Meet Our Instructors

Our apprenticeship program is taught by a variety of professionals with many years of experience in their areas of specialty.

Jan VanderTuinJan VanderTuin spent several years living in Europe. While there he studied cargo bikes, trikes and trailers from around the world. Since then he has designed and built over a hundred unique vehicles as well as HPM’s product line. He has been the executive director of CAT since its founding in 1992.

AaronAaron Kreinert attended Western Iowa Tech where he took classes in welding, including MIG, TIG, and brazing techniques. He also earned a degree in musical instrument repair and has years of experience as a musical instrument technician. His daughter loves getting picked up from school on the HPM Express.

Ed Zacharek is a former CAT student who earned his GED in CAT’s youth alternative education program. His main interest over the past few years has been in Computer Aided Design (CAD). While still a student, Ed designed and fabricated his own bicycle, taught CAD classes, and earned extra money doing CAD work for Human Powered Machines.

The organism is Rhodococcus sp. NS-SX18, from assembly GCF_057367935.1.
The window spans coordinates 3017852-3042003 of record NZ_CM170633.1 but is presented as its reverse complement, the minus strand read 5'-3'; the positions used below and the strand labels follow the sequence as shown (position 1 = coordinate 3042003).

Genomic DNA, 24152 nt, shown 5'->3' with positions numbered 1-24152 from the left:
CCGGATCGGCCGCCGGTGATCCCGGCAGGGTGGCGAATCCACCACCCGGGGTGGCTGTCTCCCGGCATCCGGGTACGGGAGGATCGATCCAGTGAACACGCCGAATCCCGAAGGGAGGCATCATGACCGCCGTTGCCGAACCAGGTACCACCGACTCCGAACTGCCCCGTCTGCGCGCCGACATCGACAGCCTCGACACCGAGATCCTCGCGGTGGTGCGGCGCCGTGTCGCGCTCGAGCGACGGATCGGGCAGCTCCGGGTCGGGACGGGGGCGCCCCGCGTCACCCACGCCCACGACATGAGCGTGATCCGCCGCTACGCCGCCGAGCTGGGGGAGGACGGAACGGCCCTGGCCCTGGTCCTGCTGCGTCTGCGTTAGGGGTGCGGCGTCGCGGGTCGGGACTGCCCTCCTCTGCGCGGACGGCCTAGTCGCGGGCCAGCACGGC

ToddTodd Gardner teaches all types of welding, specializing in TIG. He got his start in frame building with the Burley Design Cooperative where he welded thousands of frames. He has a home shop were he fabricates beautiful custom bicycles.

Glynn Sidney got her start sewing her own outfits for school after an argument with her mom about hemlines. Since then, she has taught sewing through an alternative school and also through our local community college. When she goes to her home outside the city. her favorite mode of transportation is by horse. With Glynn’s energy and expertise, we hope to finally develop a new inflatable child carrier for Human Powered Machines’ Long Haul cargo bike.

The CAT Apprenticeship Program is a five month course covering many topics from frame design to bike repair to organic gardening. For more information, please visit the Apprenticeship information page. This week, our new group of Apprentices arrive, from California, Nevada, New Jersey and Eugene (via Germany).